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The River Wye from south of Hereford to Monmouth

From Hereford the River Wye winds its way through Herefordshire, meeting the Forest of Dean and on to Monmouth.

View Places along the River Wye in a larger map



Just south of the village of Mordiford, the River Lugg joins the River Wye. Mordiford is sited at what was originally a ford over the Lugg. This was bridged in 1352 – the bridge being ‘modernised’ in the sixteenth century. This makes the bridge over the Lugg at Mordiford the oldest bridge in Herefordshire.

In the sixteenth century the Lugg was navigable by boat, with an early flash lock at Mordiford.

There is a legend of a dragon that lives in Hough Wood, East of Mordiford. It terrorised the villagers and  was said to come down from the wood to drink at the confluence of the rivers Wye and Lugg.

The composer Edward Elgar would visit the Lugg at Mordiford, to fish.



Capler Camp

High above the river Wye, in woodland, is Capler Camp – an iron age hill fort.

The Wye Valley Walk long distance footpath passes through the woods.

Capler Camp is in the parish of Brockhampton. Overlooking the Wye at Brockhampton is an ‘artmarker seat’ with engravings that reflect the river, the parish, and the life that goes on there.


The Wye Valley Walk

The Wye Valley Walk follows the Wye from near its mouth at Chepstow. Originally the walk ran as far as Rhayader, but since 2002 has been extended to its source in the Plynlimon Hills.

The Wye Valley Walk is 136 miles (218km) long.


Backney Railway Bridge

The stone pillars are all that survives of Backney Railway Bridge. This carried the Hereford, Ross & Gloucester railway over the Wye. This line opened on 1 June 1855.

Just North of the bridge was Backney Halt – a request stop rather than a manned railway station. Backney Halt closed in 1962. This was two years before the Hereford, Ross & Gloucester railway closed to passenger traffic on 2 November 1964, and then freight on 1 November 1965.




The Village of Wilton lies a mile outside the market town of Ross on Wye. In 1100 Henry 1 set up Wilton as one of three manors in Herefordshire, a manor being an area of land, encompassing villages, which are under the control of one feudal head.

Originally, the crossing of the River Wye at Wilton was a ford. However high water levels meant that during the winter months the ford often had to be replaced by a ferry. This led to a wooden bridge. That was replaced by the current red sandstone bridge in 1599.

Both the bridge and Wilton castle – which defended the crossing – were damaged during the Civil War, with one span of Wilton Bridge needing to be rebuilt.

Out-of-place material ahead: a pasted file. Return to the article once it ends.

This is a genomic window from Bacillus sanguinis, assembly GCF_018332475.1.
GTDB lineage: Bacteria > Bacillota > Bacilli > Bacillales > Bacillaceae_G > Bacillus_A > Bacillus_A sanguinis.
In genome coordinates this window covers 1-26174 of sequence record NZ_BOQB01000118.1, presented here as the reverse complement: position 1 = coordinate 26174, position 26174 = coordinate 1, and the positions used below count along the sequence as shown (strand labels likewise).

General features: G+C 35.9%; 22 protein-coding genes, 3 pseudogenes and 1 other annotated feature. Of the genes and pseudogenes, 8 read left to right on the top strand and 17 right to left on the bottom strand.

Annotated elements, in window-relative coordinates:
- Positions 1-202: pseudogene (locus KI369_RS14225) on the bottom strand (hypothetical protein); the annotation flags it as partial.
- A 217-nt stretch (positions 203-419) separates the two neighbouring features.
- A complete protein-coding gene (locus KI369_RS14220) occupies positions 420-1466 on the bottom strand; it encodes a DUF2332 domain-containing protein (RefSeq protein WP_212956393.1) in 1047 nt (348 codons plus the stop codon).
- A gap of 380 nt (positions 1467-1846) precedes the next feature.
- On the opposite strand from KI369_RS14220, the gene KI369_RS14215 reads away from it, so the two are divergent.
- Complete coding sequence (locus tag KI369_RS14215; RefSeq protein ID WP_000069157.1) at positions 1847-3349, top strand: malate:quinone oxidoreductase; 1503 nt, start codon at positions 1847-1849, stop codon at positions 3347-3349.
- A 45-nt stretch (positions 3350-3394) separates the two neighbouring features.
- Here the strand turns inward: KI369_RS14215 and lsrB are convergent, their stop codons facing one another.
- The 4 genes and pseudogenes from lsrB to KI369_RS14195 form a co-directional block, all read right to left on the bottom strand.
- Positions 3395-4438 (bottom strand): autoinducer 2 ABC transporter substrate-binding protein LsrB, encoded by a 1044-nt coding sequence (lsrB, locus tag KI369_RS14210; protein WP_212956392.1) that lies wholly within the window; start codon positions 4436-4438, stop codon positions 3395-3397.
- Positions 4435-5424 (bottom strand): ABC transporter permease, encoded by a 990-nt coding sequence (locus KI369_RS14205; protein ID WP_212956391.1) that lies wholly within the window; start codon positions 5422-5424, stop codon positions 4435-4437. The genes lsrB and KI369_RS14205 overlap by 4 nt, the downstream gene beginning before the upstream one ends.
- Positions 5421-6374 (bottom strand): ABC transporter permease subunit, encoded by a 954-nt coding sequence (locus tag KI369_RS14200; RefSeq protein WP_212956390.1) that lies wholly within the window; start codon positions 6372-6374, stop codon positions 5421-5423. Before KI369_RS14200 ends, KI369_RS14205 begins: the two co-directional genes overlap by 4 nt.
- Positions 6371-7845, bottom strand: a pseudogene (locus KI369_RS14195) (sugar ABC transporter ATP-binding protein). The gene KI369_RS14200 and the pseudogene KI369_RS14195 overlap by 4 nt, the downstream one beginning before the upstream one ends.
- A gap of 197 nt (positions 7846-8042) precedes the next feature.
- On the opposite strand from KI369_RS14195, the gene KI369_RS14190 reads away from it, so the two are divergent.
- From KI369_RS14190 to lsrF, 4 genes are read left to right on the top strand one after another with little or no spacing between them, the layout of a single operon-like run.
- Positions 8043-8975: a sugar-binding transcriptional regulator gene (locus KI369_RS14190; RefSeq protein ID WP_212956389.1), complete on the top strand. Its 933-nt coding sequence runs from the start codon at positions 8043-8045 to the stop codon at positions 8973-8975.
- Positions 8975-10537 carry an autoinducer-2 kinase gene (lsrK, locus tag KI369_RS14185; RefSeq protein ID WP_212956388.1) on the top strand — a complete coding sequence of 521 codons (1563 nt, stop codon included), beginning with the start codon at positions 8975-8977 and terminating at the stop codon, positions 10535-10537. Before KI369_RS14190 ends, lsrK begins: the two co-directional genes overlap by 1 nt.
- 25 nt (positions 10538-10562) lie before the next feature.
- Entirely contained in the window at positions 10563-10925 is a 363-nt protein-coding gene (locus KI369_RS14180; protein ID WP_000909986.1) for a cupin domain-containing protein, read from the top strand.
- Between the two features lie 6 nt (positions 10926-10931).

Before repairs made in the 19th Century, the bridge may have been called ‘Elizabeth’s Bridge’ presumably named after the monarch that reigned when it was built. Wilton Bridge was strengthened in 1914.



Ross on Wye

  This market town is described on a separate page


Goodrich Castle

"The noblest ruin in Herefordshire" William Wordsworth

Defending a crossing of the River Wye, Goodrich Castle was first built as an earth and wooden defence following the Norman Invasion. The stone keep was added in the 12th century, and the castle was expanded in the 13th.

Damage to it during the Civil War began Goodrich Castle’s descent into ruin.

By the end of the18th Century the Goodrich Castle was a stop on the Wye Tour as an example of a picturesque ruin.


Welsh Bicknor

Although called Welsh Bicknor and having a welsh name ‘Llangystennin Garth Brenni’ this Hamlet is not in Wales. However between 1651 and 1844 it was a detached segment of the Welsh county Monmouthshire – still surrounded by English lands.

Welsh Bicknor has a charming church. The rectory became a Youth Hostel following its sale in the 1960s.


The Symonds Yat area

Where the River Wye first dips into the Forest of Dean deserves its own page.

Described here are:

  • Symonds Yat Rock
  • The villages of Symonds Yat
  • The Great Doward Caves

  The Symonds yat area



Welsh name Llandydiwg, Dixton is a small community on the River Wye, just before it flows into Monmouth.

The building of St Peter’s Church dates at least back to the 12th Century, and there was probably a holy site here prior to that.

The River Wye does flood here and the church has been inundated over the years. An Oak screened balcony at the rear of the church allows precious items to be stored out of water’s reach.

Of note are the brass plaques on one pillar – the record the levels of notable floods over the years.



 The border town is described on a separate page.


A Year on the Wye DVD

A Year on the Wye DVD cover


  River Wye screensaver

  River Wye 2011 calendar

The River Wye at BrockhamptonThe River Wye at Brockhampton
Looking down on tht River Wye from Brockhampton © Star Video 2011


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The bridge at MordifordThe bridge at Mordiford
The ancient bridge at Mordiford © Star Video 2011
Brockhampton Art Marker benchBrockhampton Art Marker bench
The art marker bench at Brockhampton © Star Video 2011


The River Wye and the remains of Backney Railway BridgeThe River Wye and the remains of Backney Railway Bridge
Pillars that are all that is left of Backney Railway Bridge © Star Video 2011


The River Wye flows under Wilton BridgeThe River Wye flows under Wilton Bridge
The Elizabethan bridge at Wilton © Star Video 2011







Goodrich CastleGoodrich Castle
Goodrich Caste, from the distance © Star Video 2011



Welsh Bicknor ChurchWelsh Bicknor Church
The picturesque church at Welsh Bicknor © Star Video 2011




Dixton ChurchDixton Church
Dixton Church © Star Video 2011


River Wye flood levels in Dixton ChurchRiver Wye flood levels in Dixton Church
One of the flood level makers in Dixton Church © Star Video 2011




© 2011 Star Video